The United States Securities Exchange Commission (SEC) has been limited in penalizing irregularities with fines. The Supreme Court of US ruled on June 23 to restrain the amount of fine that the watchdog can inflict on crypto and blockchain-related companies.
The ruling of the U.S. apex court in the National Law Review states that the SEC can not impose fines (disgorgement) that exceed the profits generated by illicit proceeds. In addition, penalties may only be imposed for the benefit of victims, not as penal damages.
The new ruling will apply in the course of the proceedings to all litigants. Still, to cryptocurrency and blockchain companies, this is a strict definition of the penalty that must be equivalent to the offense when it comes to financial penalties. The SEC is already restricted by a five-year limitation period when it is imposed.
Substantial fines forced by the SEC in the past
In May, the SEC, in a case against BitClave, ordered the startup to refund $25.5M to investors after finding the firm guilty of distributing unregistered securities. The lawsuit also included $3.8 million in fines and interest. Moreover, the authority also indicted an ex-pastor and his wife for pilfering $500,000. Part of the amount was gained through a fraudulent cryptocurrency offering backed by a mineral water firm.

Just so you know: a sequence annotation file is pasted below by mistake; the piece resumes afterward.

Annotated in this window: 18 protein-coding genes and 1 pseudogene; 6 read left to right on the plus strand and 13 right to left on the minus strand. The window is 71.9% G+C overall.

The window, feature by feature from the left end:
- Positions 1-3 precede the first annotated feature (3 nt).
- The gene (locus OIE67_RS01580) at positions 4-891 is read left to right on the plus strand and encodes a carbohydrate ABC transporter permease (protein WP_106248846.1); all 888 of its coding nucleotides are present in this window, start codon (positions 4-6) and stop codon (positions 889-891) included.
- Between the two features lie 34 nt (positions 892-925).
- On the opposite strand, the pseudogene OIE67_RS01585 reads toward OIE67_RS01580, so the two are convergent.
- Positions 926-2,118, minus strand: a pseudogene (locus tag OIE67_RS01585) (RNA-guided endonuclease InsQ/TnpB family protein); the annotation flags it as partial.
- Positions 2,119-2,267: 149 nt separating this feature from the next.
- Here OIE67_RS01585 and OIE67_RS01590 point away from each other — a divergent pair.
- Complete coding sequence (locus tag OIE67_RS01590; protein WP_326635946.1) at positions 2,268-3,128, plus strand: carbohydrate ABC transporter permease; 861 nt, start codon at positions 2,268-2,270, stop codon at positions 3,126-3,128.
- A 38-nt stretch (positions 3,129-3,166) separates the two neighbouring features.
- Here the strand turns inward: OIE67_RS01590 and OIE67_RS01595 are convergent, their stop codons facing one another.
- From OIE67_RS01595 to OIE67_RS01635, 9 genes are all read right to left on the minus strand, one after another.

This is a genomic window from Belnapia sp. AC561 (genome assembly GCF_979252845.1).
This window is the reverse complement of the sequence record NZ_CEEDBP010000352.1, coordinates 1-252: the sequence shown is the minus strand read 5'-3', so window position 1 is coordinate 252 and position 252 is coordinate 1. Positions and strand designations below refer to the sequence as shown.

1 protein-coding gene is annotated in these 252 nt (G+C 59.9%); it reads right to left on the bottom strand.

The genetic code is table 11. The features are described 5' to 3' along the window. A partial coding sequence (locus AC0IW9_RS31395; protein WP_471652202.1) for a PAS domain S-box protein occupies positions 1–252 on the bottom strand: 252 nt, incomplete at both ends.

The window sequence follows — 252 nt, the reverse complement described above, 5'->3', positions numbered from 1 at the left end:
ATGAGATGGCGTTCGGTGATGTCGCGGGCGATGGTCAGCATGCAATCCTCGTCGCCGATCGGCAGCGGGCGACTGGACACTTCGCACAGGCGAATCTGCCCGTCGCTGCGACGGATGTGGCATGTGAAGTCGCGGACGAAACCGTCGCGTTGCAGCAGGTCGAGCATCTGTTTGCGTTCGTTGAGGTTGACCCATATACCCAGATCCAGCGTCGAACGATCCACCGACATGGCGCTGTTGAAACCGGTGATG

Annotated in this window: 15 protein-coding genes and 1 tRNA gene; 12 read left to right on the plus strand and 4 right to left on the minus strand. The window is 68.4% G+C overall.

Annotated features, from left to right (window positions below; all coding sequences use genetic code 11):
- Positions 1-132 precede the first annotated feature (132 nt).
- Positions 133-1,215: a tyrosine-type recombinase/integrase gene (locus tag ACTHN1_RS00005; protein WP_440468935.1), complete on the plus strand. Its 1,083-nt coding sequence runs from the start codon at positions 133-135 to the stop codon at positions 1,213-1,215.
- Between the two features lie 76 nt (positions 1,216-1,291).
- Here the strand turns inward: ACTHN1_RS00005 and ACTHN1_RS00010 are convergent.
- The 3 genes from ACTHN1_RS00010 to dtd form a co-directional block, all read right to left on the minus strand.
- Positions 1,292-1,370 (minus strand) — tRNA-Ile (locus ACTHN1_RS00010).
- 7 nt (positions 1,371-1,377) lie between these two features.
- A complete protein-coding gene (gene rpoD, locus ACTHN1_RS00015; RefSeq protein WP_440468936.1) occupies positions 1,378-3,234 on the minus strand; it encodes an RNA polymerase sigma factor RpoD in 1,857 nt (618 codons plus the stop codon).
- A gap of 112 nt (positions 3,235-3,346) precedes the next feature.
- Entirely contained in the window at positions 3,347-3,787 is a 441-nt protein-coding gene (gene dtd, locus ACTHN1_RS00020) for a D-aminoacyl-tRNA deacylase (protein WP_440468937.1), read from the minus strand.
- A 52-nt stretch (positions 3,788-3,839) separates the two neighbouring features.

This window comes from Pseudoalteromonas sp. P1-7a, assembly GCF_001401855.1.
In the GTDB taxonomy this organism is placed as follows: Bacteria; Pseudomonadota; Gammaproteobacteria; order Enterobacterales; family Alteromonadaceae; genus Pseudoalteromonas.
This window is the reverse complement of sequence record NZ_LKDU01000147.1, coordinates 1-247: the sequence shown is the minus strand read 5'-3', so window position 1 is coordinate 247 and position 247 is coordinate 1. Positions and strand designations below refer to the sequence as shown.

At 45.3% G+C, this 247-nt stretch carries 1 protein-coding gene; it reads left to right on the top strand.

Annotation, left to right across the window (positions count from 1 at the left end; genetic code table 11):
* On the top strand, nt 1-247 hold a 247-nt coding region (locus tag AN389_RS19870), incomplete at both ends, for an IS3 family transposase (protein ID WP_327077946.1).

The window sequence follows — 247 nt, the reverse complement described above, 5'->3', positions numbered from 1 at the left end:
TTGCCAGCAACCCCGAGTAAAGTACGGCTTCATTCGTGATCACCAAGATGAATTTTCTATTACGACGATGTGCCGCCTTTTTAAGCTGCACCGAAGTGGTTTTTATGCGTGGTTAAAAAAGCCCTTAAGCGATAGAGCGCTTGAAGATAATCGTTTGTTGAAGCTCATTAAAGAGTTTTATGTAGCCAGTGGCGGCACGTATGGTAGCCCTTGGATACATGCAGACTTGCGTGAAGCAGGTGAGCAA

In that case, the SEC imposed fines equivalent to the stolen funds, on top of interests and civil penalties. The total amount exceeded the $500,000 that the two allegedly defrauded investors. However, the latest Supreme Court ruling would have inflicted a $500,000 fine, the amount reportedly stolen by the couple.
Supreme Court of US ruling leniency
In fact, under the new ruling, if the couple had used some of the ill-gotten funds in the water business that supported the offer, the amount spent would have been subtracted from the total amount after the SEC had fixed the due penalty.